6. The vague commune in Martha Marcy May Marlene exists as a sort of unfulfilled dream. As with the other Occupy Zeitgeist films, the deceptively shambling narrative structure hints at a fantasy of disorder, the disorder of the natural world in the heart of a city, a desire not to dismantle the dominant social structures, but to circumvent it altogether. What Martha wants is never clear; her desire is defined by its own contradictions At one point, for instance, she lashes out at her sister and brother-in-law’s excess materialism, and yet she herself has been involved in robbing material goods from others. Why should it be important that Martha want anything at all, the film seems to suggest. The beautiful and terrifying scene of Patrick singing to her — a scene that evokes but never affirms a sort of folk/hippie/protest feeling — is the closest the film comes to validating just what it is that binds the cult together: a yearning and hunger for authenticity.

7. In 1843, radical transcendentalist Orestes Brownson published his essay “The Present State of Society,” in which he wrote:

Let us not deceive ourselves. The whole head is sick, the whole heart is faint. Our industrial arrangements, the relations of master-workers, and workers, of capital and labor, which have grown up during these last three hundred years, are essentially vicious, and, as we have seen, are beginning to throughout Christendom to prove themselves so. The great evil is not now in the tyranny or oppression of governments as such; it is not in the arbitrary power of monarchies, aristocracies, or democracies; but it is in the heart of the people, and the industrial order. It is . . . in this fact, this mournful fact, that there is no longer any certainty of the born worker obtaining always work whereby he can provide for the ordinary wants of a human being.

8. In Tree of Life’s most centripetal scene, Jack (Sean Penn) “leaves” his glass and steel building and ends up in a desert, in the bright sun, still dressed in the clothes that signify his place in the machinery of capital, of high rises, of the built structures that separate him from the natural world. Tree of Life is not a nostalgia film for Jack’s imperfect but sometimes glowing childhood, but rather for a world where such buildings are brought down not by screaming planes, but by thought and memory.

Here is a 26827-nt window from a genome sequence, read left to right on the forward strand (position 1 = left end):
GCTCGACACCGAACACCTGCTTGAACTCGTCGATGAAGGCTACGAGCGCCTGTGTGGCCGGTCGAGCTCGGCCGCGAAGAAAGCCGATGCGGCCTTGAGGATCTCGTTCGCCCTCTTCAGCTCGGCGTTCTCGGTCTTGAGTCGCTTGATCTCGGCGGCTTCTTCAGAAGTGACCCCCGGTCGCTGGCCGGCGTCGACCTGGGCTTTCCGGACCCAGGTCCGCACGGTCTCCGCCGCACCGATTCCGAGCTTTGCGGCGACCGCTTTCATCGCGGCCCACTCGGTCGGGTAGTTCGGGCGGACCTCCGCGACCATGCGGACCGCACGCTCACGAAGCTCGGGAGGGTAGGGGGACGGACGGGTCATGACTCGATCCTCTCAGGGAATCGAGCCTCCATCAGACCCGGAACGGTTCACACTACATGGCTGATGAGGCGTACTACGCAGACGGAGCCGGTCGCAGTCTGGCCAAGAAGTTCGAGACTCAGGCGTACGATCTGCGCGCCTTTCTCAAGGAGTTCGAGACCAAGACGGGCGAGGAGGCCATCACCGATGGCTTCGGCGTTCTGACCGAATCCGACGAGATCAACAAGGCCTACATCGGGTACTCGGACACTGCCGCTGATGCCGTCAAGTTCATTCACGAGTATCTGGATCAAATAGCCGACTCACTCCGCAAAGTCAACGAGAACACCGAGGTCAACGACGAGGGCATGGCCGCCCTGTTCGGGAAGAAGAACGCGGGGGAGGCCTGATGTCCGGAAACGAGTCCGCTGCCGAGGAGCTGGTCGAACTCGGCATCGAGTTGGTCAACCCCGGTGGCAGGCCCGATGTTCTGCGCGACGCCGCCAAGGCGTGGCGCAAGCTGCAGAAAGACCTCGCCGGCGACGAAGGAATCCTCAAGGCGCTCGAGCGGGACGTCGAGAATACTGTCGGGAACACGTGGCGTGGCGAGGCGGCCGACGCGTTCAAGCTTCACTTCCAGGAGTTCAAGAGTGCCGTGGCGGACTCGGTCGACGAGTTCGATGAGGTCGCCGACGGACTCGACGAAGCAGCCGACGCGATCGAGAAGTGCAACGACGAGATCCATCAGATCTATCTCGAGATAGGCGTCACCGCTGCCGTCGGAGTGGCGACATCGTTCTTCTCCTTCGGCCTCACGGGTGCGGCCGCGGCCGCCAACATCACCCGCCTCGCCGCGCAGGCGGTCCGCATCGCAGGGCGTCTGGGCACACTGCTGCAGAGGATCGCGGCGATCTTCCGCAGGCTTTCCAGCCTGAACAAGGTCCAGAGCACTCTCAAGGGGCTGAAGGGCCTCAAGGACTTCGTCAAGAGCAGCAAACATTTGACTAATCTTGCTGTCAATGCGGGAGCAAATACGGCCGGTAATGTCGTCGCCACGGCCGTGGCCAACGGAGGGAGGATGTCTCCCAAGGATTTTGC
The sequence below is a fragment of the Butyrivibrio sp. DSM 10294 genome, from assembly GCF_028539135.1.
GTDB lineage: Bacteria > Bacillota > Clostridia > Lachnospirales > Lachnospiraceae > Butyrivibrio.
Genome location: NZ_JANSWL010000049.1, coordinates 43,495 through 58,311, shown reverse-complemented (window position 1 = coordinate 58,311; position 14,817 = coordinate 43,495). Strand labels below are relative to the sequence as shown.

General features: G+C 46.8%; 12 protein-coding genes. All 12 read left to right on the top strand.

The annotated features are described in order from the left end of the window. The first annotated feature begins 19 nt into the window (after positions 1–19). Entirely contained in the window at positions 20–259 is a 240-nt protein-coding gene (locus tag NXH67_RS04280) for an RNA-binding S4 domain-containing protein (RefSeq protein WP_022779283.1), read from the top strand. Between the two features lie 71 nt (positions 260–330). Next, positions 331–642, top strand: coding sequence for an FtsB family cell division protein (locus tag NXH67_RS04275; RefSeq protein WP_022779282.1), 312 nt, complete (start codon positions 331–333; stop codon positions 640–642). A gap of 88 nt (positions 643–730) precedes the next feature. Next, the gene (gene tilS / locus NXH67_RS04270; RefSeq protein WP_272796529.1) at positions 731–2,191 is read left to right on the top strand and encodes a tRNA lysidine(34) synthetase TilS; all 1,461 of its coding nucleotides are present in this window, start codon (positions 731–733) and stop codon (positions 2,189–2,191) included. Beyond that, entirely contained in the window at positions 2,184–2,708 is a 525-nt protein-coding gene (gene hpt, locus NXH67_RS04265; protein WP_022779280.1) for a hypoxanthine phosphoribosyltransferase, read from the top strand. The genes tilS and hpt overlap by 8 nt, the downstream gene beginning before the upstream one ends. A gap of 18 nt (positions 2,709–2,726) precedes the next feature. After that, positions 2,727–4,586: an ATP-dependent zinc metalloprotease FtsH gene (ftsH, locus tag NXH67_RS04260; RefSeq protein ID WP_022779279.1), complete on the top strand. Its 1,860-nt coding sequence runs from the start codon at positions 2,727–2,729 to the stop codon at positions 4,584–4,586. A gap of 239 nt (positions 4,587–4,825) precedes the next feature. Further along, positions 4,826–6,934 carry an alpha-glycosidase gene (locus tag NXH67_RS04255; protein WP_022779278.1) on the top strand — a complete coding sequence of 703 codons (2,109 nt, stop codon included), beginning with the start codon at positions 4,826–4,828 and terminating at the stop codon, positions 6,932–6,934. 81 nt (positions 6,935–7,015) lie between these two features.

Of course, this is a far cry from the daily practicalities of those who organize and participate in the Occupy movements, and yet it’s possible that films like Tree of Life somehow capture — in their very structure — the decentralized fantasy of the movement. All four films — Drive, Meek’s Cutoff, Martha Marcy May Marlene, and Tree of Life — are defined by lack. In each one, it’s not clear precisely what the protagonists want, although they each clearly want something, and this generates a sort of outsized tension, a puzzle for the audience that somehow makes us complicit.

9. In Herman Melville’s 1855 story “The Paradise of Bachelors and the Tartarus of Maids” there is a moment when the narrator, who is visiting a paper mill in New England, stands in terrified awe of the enormous black machine that turns out nothing but blank paper:

Something of awe now stole over me, as I gazed upon this inflexible iron animal. Always, more or less, machinery of this ponderous, elaborate sort strikes, in some moods, strange dread into the human heart, as some living, panting Behemoth might. But what made the thing I saw so specially terrible to me was the metallic necessity, the unbudging fatality which governed it. Though, here and there, I could not follow the thin, gauzy veil of pulp in the course of its more mysterious or entirely invisible advance, yet it was indubitable that, at those points where it eluded me, it still marched on in unvarying docility to the autocratic cunning of the machine. A fascination fastened on me. I stood spell-bound and wandering in my soul.

10. In 2011, a new mood stole across the country. The physical machine in Melville’s story has, in the digital age, fragmented into a million little self-contained machines that lodge themselves in nearly all the circumstances of everyday life. There are open histories and secret histories, and the invisible cords that connect the Occupy Movements and Martha Marcy Macy May and the other films may never fully come into view. For myself, I have only sensed them, glimpsed them in the in-between moments of these movies. I suspect there is no rational, analytical way to establish a firm connection between say, the cityless landscape in Meek’s Cutoff and those Occupiers who choose the outdoors (rather than, say, the virtual channels of the internet) to make their grievances known. We find ourselves at the edges of something new here, a new hope, a yearning, glimpsed in all the usual places, but also in the bright, fragmentary sparks of a handful of movies that may turn out to be the deepest historical record of our present discontent.

Piece originally published at Filmaker Magazine. Piece republished with permission.